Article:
May 24, 2023
By Patrick Sweeney
The Buck Mark first appeared in 1985. At the time, I didn’t pay much attention. I was deep into my IPSC, bowling pins, and Masters competition phase, and if it wasn’t something meant for maximum accuracy, finest trigger, or able to handle bushel baskets of ammo, I wasn’t interested. In other words, a traditionalist. Plus, the Buck Mark quickly gained an enviable record for working reliably and not breaking. A firearm with a rep like that pretty much means it doesn’t come to the attention of a gunsmith.
When I did get a hands-on introduction to the Buck Mark, it was some years later, and it was at an industry prairie dog shoot where we were to wring out a new centerfire rifle. The Buck Mark that was there was simply a spare to be used when the centerfire rifles were cooling off. There were times, however, when the Buck Mark was the main gun, because it was more fun to shoot, and it never failed. It kept on working, regardless of who was using it, or what ammo we scrounged from the back of the range truck to feed it. It kept on working even after the scope that was mounted on it broke, and the reticle spun in a circle in our field of view. By the time we were done, we each wanted the rifle we had used in the shoot, but we also wanted a Buck Mark.
Well, the one to have has just arrived. Planned to be unveiled at the 2021 SHOT Show (we all know how that worked out) the Buck Mark Plus Vision Black/Gold Suppressor Ready is a .22LR pistol that must be on the top of anyone’s list. Let’s take the obvious details first. And, to save myself a lot of typing, and you, repetitive “that’s a long name” reading, I’ll just call this pistol “Gold.”
The Gold is a magazine-fed, blowback pistol chambered in .22 Long Rifle. The magazines are sturdily made, and easy to load. You insert the magazines into the frame just as you would any other self-loading pistol, and the magazine catch/release is a button on the left side of the frame, behind the trigger guard. Just like so many centerfire pistols. Unlike a lot of centerfire pistols, the Gold has a magazine disconnector, so while the magazine is out, you can’t fire the Buck Mark. In a plinking/training pistol, that’s just fine.
Speaking of triggers, the trigger on the Buck Mark is gold-plated, and it is tightly curved. Now, I’m not usually a great fan of curved triggers, and the tighter the curve, usually the less I like them. But for some reason, the curve of the Buck Mark is just right, fitting around my finger in a comfortable way. That may not be the case for your trigger finger, but I’d hazard a guess that Browning worked to get this one right, and it probably will feel comfortable to you as well. Historically, non-target .22LR pistols have tended to have average triggers. Oh heck, let’s not sugar-coat it, plinker pistols usually have nasty, horrible, “what person likes this?” triggers. Not so the Buck Mark. And the trigger on Gold is almost good enough to qualify as a bullseye trigger. Once you deal with the small amount of take-up, the trigger sits rock-solid in the bow as you increase pressure, and then it has a livable amount of over-travel after the crisp release.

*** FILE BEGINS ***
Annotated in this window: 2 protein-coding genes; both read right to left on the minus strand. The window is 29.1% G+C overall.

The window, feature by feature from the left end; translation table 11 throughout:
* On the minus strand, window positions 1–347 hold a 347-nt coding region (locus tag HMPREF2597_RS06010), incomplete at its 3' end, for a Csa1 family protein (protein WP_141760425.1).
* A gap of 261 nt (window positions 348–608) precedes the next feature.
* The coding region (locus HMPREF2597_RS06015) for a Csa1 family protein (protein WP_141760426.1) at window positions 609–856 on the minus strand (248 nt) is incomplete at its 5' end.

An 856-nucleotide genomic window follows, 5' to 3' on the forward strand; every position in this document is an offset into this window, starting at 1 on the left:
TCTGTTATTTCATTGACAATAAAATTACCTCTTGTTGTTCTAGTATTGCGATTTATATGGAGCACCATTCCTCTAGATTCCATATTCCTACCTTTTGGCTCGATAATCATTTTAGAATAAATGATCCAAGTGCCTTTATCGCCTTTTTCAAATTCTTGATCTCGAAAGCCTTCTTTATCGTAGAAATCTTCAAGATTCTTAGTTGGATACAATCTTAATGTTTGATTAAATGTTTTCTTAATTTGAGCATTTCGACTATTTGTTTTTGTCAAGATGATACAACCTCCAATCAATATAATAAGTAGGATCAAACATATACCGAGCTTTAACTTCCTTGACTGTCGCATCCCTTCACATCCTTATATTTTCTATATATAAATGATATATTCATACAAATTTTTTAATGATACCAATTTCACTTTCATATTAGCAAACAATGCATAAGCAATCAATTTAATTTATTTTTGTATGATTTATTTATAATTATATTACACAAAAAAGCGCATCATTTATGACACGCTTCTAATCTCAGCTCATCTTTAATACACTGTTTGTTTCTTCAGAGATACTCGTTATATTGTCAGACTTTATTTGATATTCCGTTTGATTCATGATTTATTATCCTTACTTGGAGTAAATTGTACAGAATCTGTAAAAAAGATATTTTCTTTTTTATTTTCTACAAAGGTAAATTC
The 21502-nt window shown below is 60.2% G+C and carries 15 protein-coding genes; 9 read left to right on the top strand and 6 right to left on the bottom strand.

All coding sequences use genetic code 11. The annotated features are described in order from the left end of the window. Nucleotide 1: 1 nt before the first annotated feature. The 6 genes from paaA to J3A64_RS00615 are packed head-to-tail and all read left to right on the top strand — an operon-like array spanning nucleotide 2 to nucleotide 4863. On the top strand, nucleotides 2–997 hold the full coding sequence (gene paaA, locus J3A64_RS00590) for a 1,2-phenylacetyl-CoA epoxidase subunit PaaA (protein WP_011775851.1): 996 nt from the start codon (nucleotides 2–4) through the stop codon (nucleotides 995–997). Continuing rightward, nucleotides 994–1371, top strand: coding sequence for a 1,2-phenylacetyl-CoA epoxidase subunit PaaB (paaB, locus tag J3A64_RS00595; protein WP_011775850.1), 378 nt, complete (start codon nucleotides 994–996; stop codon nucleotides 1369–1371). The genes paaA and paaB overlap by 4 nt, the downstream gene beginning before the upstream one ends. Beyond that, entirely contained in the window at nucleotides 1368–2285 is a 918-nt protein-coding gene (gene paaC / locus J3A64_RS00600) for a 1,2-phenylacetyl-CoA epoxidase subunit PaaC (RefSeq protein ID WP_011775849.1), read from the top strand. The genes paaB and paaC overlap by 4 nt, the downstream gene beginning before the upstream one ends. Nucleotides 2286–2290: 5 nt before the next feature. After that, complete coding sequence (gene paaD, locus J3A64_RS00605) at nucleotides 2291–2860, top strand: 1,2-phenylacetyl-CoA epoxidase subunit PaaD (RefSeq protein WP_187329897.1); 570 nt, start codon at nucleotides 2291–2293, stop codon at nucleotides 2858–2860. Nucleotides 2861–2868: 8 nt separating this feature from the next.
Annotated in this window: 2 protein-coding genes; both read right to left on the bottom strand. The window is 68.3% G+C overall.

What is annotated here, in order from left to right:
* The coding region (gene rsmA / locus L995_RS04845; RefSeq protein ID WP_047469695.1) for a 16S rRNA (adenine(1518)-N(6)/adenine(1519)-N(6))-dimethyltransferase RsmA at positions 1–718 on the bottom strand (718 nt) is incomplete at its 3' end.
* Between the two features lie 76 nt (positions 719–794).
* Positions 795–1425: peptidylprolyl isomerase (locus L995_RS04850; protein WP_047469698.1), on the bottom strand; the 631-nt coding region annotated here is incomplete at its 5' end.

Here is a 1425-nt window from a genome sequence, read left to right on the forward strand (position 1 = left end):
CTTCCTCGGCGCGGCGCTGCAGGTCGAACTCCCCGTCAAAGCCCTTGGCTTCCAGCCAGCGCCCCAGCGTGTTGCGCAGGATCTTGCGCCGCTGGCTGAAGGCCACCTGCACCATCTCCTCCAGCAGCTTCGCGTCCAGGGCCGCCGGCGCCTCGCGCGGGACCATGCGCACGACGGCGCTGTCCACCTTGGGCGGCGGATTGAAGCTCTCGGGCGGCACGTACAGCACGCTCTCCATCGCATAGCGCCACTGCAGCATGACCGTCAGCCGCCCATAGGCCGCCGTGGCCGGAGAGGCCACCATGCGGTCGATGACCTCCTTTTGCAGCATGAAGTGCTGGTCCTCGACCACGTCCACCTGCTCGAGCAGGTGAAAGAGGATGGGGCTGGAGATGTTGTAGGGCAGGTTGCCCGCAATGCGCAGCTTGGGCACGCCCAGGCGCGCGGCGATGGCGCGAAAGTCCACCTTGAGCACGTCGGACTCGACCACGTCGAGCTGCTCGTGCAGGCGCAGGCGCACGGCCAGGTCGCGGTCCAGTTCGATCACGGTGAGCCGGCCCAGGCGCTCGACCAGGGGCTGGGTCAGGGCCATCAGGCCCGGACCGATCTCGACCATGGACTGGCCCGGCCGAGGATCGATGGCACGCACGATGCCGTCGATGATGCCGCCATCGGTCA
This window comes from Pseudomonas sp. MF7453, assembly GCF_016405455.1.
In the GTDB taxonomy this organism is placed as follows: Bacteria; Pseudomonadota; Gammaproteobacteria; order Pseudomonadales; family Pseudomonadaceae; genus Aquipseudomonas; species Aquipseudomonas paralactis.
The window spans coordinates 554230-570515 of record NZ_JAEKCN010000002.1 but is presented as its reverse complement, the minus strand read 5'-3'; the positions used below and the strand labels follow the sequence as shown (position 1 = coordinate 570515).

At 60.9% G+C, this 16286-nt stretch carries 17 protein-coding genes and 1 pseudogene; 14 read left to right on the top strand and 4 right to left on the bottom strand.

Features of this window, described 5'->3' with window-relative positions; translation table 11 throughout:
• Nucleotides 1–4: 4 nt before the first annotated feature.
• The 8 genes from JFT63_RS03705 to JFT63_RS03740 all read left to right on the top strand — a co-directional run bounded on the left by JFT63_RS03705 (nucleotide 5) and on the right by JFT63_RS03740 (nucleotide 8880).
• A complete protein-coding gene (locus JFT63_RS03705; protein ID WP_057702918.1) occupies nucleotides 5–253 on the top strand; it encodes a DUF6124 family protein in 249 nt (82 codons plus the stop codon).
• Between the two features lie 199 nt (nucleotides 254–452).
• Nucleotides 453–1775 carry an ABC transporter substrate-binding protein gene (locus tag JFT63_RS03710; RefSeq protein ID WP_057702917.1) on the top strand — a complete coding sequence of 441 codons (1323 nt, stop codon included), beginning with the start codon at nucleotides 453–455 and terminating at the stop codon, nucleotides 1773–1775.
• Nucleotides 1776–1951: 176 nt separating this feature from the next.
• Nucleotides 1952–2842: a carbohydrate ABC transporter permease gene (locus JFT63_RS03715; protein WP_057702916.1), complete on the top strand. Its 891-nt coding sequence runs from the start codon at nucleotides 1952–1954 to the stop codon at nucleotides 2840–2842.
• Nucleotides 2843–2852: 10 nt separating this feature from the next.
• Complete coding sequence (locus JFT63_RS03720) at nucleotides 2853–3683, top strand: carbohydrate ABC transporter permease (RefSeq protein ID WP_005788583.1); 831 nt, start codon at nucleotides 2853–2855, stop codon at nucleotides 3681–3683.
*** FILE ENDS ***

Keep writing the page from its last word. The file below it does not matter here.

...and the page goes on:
The slide is a rectangular block that shuttles back and forth above the frame, and behind the barrel. What makes the Buck Mark particularly interesting is that the rear sight is not mounted on the slide. It is mounted on a rail above the slide, a rail that at first glance appears to be attached to the barrel. You might say to this “Well, duh, where else?” Even as late as 1985, there were still pistols that had the rear sight mounted to the slide, or the frame, and not the barrel. Not unlike a revolver, having a pistol where both the front and rear sights are attached to the barrel improves usable accuracy. However, the Buck Mark goes a step further. Look at the top of the pistol. There are two screw heads. One bolts the top to the barrel, and the other bolts the top to a vertical stud of the frame. That rear sight has no choice but to be firmly oriented to the barrel.
The steel slide has cocking serrations at the rear, so you have a place to get a firm hold on the slide. Not that a rimfire pistol is going to have a recoil spring so stout that you need leverage, but it doesn’t hurt that getting the slide back is easy. The slide is also sculpted at the top, so there is a smooth blend from the slide top edge to the top rail bottom edge. The slide holds the spring-loaded extractor, which has access to the chamber by means of a slot milled into the rim of the barrel assembly. The ejector is a fixed pin on the frame, a pin that pokes out of the breechface as the slide moves to the rear. So far, some details aside, we’ve described many of the .22LR pistols that have been made, or are being made. So, why the Gold?
Then the moment we open the box, we get to the eye-catching parts of the Buck Mark, oh, Gold. Right, Gold. The barrel is enclosed in a sleeve, and that sleeve is machined to have hexagonal holes through it. You can see the barrel proper inside the sleeve, and Browning has given the barrel-proper a gold Cerakote finish. This, in contrast with the matte black anodized finish of the aluminum parts and the black oxided steel slide. The barrel sleeve has the front sight base on top, and in the base, Browning has installed a green fiber optic sight. The front sight base is bolted to the barrel sleeve with an allen-head screw, simple and straightforward. If you (for reasons known only to you and your shooting style) need a front sight of a different height, you can swap blades, or even swap out the base itself for something else. My bet is, this will not have to happen. On the sight base/extension of the barrel assembly, Browning has installed an adjustable rear sight, and the base itself is machined to provide an optics mounting location. Yes, a short section of Picatinny rail, right there on your .22LR pistol. The rear sight is an open blade with a white outline, and it has adjustment screws for windage and elevation.